The Minnesota Golden Gophers (1-3) host the Purdue Boilermakers (2-1) at TCF Bank Stadium on Friday night at 6:30 p.m. CT. The game will be televised on the Big Ten Network.
How have the Boilermakers fared so far this season?
Purdue opened the season 2-0 with narrow wins over Iowa and Illinois before having their Week 3 game cancelled due to the COVID-19 outbreak at Wisconsin. The Boilermakers returned to action on Saturday for a battle of Big Ten undefeateds in a 27-20 loss to Northwestern.
Can Purdue score on offense?
Head coach Jeff Brohm’s air attack is led by redshirt junior quarterback Aidan O’Connell, a former walk-on. O’Connell ranks third in the Big Ten in passing yards (916) and is tied for fourth in passing touchdowns (7), but he is also second in pass attempts (136) despite playing in one fewer game than all but one other Big Ten team. That is in large part a product of the Boilermakers’ lack of a consistent ground game, but more on that in a minute.
With All-American wide receiver Rondale Moore sidelined, the knock against O’Connell has been that he locks in on one target. Sound familiar, Gopher fans? Granted, that one target happens to be David Bell, one of the best receivers in the Big Ten. Bell has been as good as advertised, hauling in 31 receptions for 321 receiving yards and four touchdowns. He has received some support from sophomore Milton Wright, but beyond that, Purdue has yet to tap much further into their talented receiving corps. Redshirt sophomore tight end Payne Durham is the next most reliable target, with nine receptions for 97 receiving yards.
The Boilermakers have struggled to gain much traction on the ground, which is understandable considering two of their three games have been against Iowa and Northwestern, both of whom are stout against the run. But Purdue also failed to take advantage of the same woeful Illinois defense that Minnesota gashed for 325 rushing yards. The Boilermakers are a one-man show at running back with redshirt junior Zander Horvath, who is literally the only running back on the roster with a rushing yard to his name this season. At 6’3”, 230 lbs., Horvath is a bronco who frequently needs to be gang tackled and even then is capable of dragging multiple defenders for extra yards. He is also a safety valve in the passing game for O’Connell, ranking third on the team in receptions.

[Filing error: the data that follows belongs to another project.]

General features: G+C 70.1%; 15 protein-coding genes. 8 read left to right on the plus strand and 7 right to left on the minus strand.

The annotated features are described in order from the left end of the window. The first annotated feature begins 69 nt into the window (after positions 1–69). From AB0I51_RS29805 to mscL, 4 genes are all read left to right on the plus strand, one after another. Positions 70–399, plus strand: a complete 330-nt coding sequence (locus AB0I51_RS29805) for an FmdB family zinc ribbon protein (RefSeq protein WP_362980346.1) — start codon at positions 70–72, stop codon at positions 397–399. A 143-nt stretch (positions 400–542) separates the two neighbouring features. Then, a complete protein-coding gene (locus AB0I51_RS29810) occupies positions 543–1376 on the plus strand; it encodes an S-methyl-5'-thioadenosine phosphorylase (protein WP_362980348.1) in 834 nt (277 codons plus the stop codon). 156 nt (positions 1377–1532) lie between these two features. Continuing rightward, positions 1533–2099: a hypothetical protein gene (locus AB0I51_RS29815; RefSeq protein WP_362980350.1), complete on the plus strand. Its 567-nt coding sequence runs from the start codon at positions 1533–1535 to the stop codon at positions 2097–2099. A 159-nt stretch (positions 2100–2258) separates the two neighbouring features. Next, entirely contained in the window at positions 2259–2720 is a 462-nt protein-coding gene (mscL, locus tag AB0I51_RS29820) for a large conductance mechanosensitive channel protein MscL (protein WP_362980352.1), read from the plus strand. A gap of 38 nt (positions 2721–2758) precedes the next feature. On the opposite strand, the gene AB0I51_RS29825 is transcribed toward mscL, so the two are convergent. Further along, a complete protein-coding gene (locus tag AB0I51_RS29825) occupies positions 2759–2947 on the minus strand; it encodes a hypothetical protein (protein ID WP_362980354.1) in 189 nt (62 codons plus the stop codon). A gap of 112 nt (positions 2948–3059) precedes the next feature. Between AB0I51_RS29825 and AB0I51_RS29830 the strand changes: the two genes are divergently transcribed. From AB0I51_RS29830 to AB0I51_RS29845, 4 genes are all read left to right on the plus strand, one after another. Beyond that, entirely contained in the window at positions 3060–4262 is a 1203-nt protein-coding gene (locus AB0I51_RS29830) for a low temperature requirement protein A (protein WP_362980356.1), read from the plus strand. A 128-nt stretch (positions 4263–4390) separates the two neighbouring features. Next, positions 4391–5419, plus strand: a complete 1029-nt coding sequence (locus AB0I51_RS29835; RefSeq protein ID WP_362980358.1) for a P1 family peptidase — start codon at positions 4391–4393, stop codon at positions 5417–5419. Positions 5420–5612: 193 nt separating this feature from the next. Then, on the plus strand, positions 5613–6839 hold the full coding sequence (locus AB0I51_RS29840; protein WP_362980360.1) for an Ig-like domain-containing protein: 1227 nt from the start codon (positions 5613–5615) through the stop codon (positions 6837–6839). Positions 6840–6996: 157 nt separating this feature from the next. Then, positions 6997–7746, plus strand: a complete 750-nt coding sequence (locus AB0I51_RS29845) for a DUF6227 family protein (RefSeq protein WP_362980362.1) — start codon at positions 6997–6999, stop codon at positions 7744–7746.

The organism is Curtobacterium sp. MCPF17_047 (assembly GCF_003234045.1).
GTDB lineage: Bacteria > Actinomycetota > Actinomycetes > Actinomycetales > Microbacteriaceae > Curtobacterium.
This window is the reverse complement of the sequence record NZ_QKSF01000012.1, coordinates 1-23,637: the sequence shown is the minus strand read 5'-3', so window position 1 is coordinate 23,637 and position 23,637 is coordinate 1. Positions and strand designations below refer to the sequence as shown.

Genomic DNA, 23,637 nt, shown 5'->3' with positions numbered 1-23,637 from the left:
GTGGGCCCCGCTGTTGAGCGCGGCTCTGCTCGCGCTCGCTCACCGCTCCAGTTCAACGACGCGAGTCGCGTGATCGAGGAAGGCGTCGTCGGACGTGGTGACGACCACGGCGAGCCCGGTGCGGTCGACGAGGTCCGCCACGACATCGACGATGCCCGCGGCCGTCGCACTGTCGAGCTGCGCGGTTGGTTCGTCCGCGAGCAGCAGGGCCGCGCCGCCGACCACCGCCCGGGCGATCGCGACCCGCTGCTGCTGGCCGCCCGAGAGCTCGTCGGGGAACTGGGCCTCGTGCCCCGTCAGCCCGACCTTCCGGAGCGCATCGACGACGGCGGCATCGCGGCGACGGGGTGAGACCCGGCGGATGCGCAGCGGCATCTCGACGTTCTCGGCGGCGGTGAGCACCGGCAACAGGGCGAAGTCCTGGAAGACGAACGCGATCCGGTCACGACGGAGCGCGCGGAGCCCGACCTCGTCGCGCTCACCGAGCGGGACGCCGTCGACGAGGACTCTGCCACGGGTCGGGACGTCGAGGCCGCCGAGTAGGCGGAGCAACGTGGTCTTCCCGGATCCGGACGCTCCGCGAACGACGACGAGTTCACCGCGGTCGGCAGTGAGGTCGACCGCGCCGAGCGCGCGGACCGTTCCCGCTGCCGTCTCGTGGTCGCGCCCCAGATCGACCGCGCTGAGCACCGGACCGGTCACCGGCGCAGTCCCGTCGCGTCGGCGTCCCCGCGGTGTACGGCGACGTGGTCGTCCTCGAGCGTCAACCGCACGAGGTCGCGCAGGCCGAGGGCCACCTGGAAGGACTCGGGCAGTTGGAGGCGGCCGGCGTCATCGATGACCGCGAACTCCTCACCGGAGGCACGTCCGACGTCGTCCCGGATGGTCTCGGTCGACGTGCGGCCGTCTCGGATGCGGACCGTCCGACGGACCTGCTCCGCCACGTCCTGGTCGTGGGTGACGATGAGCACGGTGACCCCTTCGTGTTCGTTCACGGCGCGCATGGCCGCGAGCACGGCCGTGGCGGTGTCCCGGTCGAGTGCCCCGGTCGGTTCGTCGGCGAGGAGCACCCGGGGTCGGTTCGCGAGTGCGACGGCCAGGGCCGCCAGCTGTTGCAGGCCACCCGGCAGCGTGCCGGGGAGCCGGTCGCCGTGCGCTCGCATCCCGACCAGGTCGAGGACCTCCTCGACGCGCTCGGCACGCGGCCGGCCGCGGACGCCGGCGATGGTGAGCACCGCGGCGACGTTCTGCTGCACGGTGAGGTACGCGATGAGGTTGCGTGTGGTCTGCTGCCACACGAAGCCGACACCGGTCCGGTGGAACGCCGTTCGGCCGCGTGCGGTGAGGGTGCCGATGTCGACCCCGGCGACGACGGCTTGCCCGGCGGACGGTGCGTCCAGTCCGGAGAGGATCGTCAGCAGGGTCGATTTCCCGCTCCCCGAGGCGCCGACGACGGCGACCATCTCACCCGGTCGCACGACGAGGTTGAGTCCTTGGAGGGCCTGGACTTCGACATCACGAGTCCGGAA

The offensive line, which returned four starters from last season, has been a factor in the Boilermakers’ struggles in the run game. Their inconsistent play has also stretched into pass protection, as Purdue is allowing an average of three sacks per game.
Please tell me the Gophers will be able to score
Credit where credit is due: The Boilermakers are much improved on defense compared to last season. New defensive coordinator Bob Diaco was brought in to replace Nick Holt in spite of a dubious track record, and he inherited a defense that returned eight starters from a unit that ranked 99th nationally in rushing defense (192.5 rushing yards allowed per game), 94th in pass defense (243.8 passing yards allowed per game), and 86th in scoring defense (30.6 points allowed per game). The Purdue pass defense still leaves much to be desired, but the Boilermakers rank 54th in rushing defense and 39th in scoring defense this season.
It starts up front for the Boilermakers. Sophomore George Karlaftis is an elite defensive end, though he suffered an ankle injury against Illinois and dressed but did not play against Northwestern. Even without Karlaftis, the Purdue defensive front had an impressive showing against the Wildcats, who boast one of the top rushing attacks in the Big Ten. The Boilermakers limited them to 80 rushing yards and two yards per carry. Redshirt senior defensive tackle Lorenzo Neal was a big problem, and he and the rest of the defensive line freed up linebackers Derrick Barnes and DaMarcus Mitchell to wreak havoc in the backfield.
Against the pass, Purdue has not been able to generate much pressure. Karlaftis is responsible for two of their three team sacks and his absence was certainly felt in the Northwestern game. The M.O. of their secondary has been to play soft zone, keep opposing receivers in front of them, and limit big plays through the air, but that left them susceptible in the short and intermediate passing game against the Wildcats, who nickel and dimed their way down the field. Their linebackers, especially, have not provided much help on underneath routes.
Where the Purdue defense has stood tall this season is in the red zone. Opposing teams have made 17 trips into the red zone, and the Boilermakers have only allowed eight touchdowns and three field goals on those drives. Purdue ranks 5th nationally in red zone defense.
But who will score more points on Saturday?
Could Minnesota’s run defense (or lack thereof) be the cure for what ails Purdue’s run offense? Even if the Gophers somehow manage to keep Zander Horvath from bulldozing his way to a big game on the ground, Minnesota is shorthanded in the secondary, with starting cornerback Benjamin St.-Juste sidelined with COVID-19. Expect Coney Durr to shadow David Bell as much as possible, but when your reinforcements at cornerback are converted wide receiver Phillip Howard and DPI aficionado Terell Smith, you’re in trouble against an offense that likes to sling it as much as Purdue does. I believe the Boilermakers will record their first ever win at TCF Bank Stadium on Friday night. Purdue 35, Minnesota 20.